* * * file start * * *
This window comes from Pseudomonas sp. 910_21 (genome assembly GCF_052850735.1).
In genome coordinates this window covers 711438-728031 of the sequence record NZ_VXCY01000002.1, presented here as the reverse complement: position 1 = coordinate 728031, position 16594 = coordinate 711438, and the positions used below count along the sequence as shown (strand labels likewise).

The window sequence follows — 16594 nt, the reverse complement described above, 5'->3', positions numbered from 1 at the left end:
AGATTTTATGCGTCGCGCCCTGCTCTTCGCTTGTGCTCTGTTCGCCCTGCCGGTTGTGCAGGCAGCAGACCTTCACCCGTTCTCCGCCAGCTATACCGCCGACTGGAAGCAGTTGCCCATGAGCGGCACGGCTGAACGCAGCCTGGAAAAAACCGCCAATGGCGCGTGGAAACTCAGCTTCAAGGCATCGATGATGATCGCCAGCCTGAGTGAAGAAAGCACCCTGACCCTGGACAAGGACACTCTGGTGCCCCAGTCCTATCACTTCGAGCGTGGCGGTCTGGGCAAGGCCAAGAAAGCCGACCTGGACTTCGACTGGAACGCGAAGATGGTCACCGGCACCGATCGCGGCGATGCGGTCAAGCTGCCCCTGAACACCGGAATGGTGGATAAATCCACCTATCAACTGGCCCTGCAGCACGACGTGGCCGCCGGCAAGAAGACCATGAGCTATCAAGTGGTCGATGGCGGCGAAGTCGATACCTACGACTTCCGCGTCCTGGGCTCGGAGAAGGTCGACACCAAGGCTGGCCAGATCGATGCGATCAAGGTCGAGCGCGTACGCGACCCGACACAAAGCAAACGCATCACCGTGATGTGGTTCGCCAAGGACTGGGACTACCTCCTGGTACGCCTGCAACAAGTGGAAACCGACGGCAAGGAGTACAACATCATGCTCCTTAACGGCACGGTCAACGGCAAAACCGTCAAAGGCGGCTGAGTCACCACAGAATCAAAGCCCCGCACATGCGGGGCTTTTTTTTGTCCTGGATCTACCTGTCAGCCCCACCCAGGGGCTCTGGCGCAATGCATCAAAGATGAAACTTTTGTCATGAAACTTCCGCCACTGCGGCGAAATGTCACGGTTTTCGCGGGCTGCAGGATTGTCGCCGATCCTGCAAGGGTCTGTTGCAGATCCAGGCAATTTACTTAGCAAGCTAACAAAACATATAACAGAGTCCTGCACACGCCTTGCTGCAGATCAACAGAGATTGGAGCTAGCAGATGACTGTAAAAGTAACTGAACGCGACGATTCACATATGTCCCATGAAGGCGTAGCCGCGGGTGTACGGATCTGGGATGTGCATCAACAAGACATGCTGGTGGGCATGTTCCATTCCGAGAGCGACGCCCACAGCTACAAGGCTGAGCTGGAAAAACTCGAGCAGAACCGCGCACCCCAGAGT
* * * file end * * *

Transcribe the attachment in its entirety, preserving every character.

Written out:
This window comes from Pseudomonas sp. 910_21 (genome assembly GCF_052850735.1).
In genome coordinates this window covers 711438-728031 of the sequence record NZ_VXCY01000002.1, presented here as the reverse complement: position 1 = coordinate 728031, position 16594 = coordinate 711438, and the positions used below count along the sequence as shown (strand labels likewise).

The window sequence follows — 16594 nt, the reverse complement described above, 5'->3', positions numbered from 1 at the left end:
AGATTTTATGCGTCGCGCCCTGCTCTTCGCTTGTGCTCTGTTCGCCCTGCCGGTTGTGCAGGCAGCAGACCTTCACCCGTTCTCCGCCAGCTATACCGCCGACTGGAAGCAGTTGCCCATGAGCGGCACGGCTGAACGCAGCCTGGAAAAAACCGCCAATGGCGCGTGGAAACTCAGCTTCAAGGCATCGATGATGATCGCCAGCCTGAGTGAAGAAAGCACCCTGACCCTGGACAAGGACACTCTGGTGCCCCAGTCCTATCACTTCGAGCGTGGCGGTCTGGGCAAGGCCAAGAAAGCCGACCTGGACTTCGACTGGAACGCGAAGATGGTCACCGGCACCGATCGCGGCGATGCGGTCAAGCTGCCCCTGAACACCGGAATGGTGGATAAATCCACCTATCAACTGGCCCTGCAGCACGACGTGGCCGCCGGCAAGAAGACCATGAGCTATCAAGTGGTCGATGGCGGCGAAGTCGATACCTACGACTTCCGCGTCCTGGGCTCGGAGAAGGTCGACACCAAGGCTGGCCAGATCGATGCGATCAAGGTCGAGCGCGTACGCGACCCGACACAAAGCAAACGCATCACCGTGATGTGGTTCGCCAAGGACTGGGACTACCTCCTGGTACGCCTGCAACAAGTGGAAACCGACGGCAAGGAGTACAACATCATGCTCCTTAACGGCACGGTCAACGGCAAAACCGTCAAAGGCGGCTGAGTCACCACAGAATCAAAGCCCCGCACATGCGGGGCTTTTTTTTGTCCTGGATCTACCTGTCAGCCCCACCCAGGGGCTCTGGCGCAATGCATCAAAGATGAAACTTTTGTCATGAAACTTCCGCCACTGCGGCGAAATGTCACGGTTTTCGCGGGCTGCAGGATTGTCGCCGATCCTGCAAGGGTCTGTTGCAGATCCAGGCAATTTACTTAGCAAGCTAACAAAACATATAACAGAGTCCTGCACACGCCTTGCTGCAGATCAACAGAGATTGGAGCTAGCAGATGACTGTAAAAGTAACTGAACGCGACGATTCACATATGTCCCATGAAGGCGTAGCCGCGGGTGTACGGATCTGGGATGTGCATCAACAAGACATGCTGGTGGGCATGTTCCATTCCGAGAGCGACGCCCACAGCTACAAGGCTGAGCTGGAAAAACTCGAGCAGAACCGCGCACCCCAGAGT